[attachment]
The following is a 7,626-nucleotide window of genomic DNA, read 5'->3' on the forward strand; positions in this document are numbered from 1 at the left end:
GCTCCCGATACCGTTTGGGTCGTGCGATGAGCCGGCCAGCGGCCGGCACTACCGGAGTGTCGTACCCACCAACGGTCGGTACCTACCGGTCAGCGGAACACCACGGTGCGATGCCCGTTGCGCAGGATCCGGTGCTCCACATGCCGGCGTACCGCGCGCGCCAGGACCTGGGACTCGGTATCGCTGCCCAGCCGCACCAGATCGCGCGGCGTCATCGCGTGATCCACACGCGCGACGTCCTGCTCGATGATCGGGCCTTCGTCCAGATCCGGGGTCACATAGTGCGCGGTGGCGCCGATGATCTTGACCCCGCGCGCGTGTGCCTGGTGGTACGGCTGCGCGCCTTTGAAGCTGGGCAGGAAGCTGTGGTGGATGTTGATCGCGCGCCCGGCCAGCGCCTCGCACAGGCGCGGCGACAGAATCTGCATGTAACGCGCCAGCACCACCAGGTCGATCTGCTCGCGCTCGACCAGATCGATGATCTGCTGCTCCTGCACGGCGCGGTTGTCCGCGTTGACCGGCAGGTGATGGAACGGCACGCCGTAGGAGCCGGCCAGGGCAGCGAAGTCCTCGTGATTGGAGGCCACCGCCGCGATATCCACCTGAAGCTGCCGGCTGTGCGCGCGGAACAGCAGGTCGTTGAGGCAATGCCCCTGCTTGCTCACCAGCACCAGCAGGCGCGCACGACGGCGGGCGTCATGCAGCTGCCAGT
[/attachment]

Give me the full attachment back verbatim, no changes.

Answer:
The following is a 7,626-nucleotide window of genomic DNA, read 5'->3' on the forward strand; positions in this document are numbered from 1 at the left end:
GCTCCCGATACCGTTTGGGTCGTGCGATGAGCCGGCCAGCGGCCGGCACTACCGGAGTGTCGTACCCACCAACGGTCGGTACCTACCGGTCAGCGGAACACCACGGTGCGATGCCCGTTGCGCAGGATCCGGTGCTCCACATGCCGGCGTACCGCGCGCGCCAGGACCTGGGACTCGGTATCGCTGCCCAGCCGCACCAGATCGCGCGGCGTCATCGCGTGATCCACACGCGCGACGTCCTGCTCGATGATCGGGCCTTCGTCCAGATCCGGGGTCACATAGTGCGCGGTGGCGCCGATGATCTTGACCCCGCGCGCGTGTGCCTGGTGGTACGGCTGCGCGCCTTTGAAGCTGGGCAGGAAGCTGTGGTGGATGTTGATCGCGCGCCCGGCCAGCGCCTCGCACAGGCGCGGCGACAGAATCTGCATGTAACGCGCCAGCACCACCAGGTCGATCTGCTCGCGCTCGACCAGATCGATGATCTGCTGCTCCTGCACGGCGCGGTTGTCCGCGTTGACCGGCAGGTGATGGAACGGCACGCCGTAGGAGCCGGCCAGGGCAGCGAAGTCCTCGTGATTGGAGGCCACCGCCGCGATATCCACCTGAAGCTGCCGGCTGTGCGCGCGGAACAGCAGGTCGTTGAGGCAATGCCCCTGCTTGCTCACCAGCACCAGCAGGCGCGCACGACGGCGGGCGTCATGCAGCTGCCAGT